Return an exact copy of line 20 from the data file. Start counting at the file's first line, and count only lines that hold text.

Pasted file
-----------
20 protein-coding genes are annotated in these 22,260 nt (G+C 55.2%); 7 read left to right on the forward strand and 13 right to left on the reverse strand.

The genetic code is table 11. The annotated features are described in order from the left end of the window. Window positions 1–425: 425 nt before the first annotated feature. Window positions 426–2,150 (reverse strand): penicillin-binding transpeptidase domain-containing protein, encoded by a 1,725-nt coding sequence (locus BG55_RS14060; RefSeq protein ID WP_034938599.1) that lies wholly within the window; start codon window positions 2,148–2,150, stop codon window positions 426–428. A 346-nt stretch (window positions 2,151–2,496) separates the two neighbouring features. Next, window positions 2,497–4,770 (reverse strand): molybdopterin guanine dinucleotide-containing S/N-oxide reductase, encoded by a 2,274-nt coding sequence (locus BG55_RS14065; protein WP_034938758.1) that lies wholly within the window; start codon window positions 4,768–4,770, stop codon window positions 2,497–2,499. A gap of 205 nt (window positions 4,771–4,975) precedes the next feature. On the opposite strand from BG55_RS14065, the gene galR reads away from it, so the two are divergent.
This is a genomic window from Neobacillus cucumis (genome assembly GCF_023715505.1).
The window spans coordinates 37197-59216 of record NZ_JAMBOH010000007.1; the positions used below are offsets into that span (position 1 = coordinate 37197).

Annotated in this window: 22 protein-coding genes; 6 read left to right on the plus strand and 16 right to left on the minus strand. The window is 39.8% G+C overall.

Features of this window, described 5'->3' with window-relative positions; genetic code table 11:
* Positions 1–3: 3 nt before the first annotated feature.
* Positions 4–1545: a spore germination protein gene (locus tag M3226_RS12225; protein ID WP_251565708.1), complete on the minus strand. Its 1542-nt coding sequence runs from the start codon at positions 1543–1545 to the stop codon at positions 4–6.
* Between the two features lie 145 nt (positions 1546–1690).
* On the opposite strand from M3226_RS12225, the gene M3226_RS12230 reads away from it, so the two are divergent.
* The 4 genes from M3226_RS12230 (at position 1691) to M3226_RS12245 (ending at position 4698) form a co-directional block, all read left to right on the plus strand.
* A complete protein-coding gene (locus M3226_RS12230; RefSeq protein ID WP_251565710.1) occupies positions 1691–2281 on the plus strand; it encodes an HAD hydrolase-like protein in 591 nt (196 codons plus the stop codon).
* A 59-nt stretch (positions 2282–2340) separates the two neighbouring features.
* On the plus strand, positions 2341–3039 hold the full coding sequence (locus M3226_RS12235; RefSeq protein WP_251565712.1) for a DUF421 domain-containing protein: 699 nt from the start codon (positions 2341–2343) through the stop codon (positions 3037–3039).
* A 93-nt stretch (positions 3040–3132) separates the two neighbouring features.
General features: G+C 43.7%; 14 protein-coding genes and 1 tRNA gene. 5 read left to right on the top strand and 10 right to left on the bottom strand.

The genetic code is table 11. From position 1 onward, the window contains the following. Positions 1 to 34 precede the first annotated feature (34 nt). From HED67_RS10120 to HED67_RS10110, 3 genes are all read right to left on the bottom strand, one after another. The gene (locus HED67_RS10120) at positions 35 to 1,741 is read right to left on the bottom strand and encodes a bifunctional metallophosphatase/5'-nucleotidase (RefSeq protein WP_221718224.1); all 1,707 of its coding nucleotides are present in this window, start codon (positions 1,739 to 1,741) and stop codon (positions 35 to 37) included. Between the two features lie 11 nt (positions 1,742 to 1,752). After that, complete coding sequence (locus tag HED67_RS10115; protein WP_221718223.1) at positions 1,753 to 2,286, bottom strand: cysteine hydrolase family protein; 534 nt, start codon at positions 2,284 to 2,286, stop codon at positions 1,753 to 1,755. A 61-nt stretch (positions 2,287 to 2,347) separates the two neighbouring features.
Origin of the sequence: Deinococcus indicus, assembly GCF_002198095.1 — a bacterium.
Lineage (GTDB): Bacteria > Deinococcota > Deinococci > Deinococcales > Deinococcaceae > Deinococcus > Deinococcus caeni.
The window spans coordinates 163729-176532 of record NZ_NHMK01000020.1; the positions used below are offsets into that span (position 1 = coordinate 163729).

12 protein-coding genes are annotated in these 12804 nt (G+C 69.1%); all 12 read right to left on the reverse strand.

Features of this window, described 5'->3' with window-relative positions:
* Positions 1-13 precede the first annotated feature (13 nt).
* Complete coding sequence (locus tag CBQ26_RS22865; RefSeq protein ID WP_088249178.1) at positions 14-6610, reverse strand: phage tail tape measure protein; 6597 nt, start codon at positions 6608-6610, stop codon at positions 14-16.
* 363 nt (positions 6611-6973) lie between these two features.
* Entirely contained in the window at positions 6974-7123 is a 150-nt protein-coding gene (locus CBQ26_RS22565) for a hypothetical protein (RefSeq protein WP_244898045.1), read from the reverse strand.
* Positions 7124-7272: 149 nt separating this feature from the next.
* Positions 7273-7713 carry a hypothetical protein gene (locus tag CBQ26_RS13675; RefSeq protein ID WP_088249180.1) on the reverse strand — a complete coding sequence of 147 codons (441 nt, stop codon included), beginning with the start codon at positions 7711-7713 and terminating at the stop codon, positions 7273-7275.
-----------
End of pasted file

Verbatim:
The window spans coordinates 163729-176532 of record NZ_NHMK01000020.1; the positions used below are offsets into that span (position 1 = coordinate 163729).